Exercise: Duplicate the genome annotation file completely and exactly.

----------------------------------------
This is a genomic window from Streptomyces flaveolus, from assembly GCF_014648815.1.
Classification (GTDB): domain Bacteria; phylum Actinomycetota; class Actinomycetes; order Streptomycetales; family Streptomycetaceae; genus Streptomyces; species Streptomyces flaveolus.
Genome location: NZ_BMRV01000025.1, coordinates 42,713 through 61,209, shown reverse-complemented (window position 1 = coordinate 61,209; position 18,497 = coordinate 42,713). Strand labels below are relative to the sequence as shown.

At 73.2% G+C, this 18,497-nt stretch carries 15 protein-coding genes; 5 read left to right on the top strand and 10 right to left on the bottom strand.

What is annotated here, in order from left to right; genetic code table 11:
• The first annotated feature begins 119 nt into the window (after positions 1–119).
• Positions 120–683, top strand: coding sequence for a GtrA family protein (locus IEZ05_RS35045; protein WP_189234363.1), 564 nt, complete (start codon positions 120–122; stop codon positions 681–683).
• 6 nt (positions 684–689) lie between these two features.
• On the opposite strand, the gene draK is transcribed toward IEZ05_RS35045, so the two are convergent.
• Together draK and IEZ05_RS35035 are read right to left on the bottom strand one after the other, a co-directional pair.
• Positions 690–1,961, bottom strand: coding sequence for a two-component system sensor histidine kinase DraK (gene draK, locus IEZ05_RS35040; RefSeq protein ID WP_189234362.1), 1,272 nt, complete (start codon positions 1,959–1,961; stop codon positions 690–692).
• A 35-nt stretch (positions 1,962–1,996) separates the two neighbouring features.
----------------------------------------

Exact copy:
This is a genomic window from Streptomyces flaveolus, from assembly GCF_014648815.1.
Classification (GTDB): domain Bacteria; phylum Actinomycetota; class Actinomycetes; order Streptomycetales; family Streptomycetaceae; genus Streptomyces; species Streptomyces flaveolus.
Genome location: NZ_BMRV01000025.1, coordinates 42,713 through 61,209, shown reverse-complemented (window position 1 = coordinate 61,209; position 18,497 = coordinate 42,713). Strand labels below are relative to the sequence as shown.

At 73.2% G+C, this 18,497-nt stretch carries 15 protein-coding genes; 5 read left to right on the top strand and 10 right to left on the bottom strand.

What is annotated here, in order from left to right; genetic code table 11:
• The first annotated feature begins 119 nt into the window (after positions 1–119).
• Positions 120–683, top strand: coding sequence for a GtrA family protein (locus IEZ05_RS35045; protein WP_189234363.1), 564 nt, complete (start codon positions 120–122; stop codon positions 681–683).
• 6 nt (positions 684–689) lie between these two features.
• On the opposite strand, the gene draK is transcribed toward IEZ05_RS35045, so the two are convergent.
• Together draK and IEZ05_RS35035 are read right to left on the bottom strand one after the other, a co-directional pair.
• Positions 690–1,961, bottom strand: coding sequence for a two-component system sensor histidine kinase DraK (gene draK, locus IEZ05_RS35040; RefSeq protein ID WP_189234362.1), 1,272 nt, complete (start codon positions 1,959–1,961; stop codon positions 690–692).
• A 35-nt stretch (positions 1,962–1,996) separates the two neighbouring features.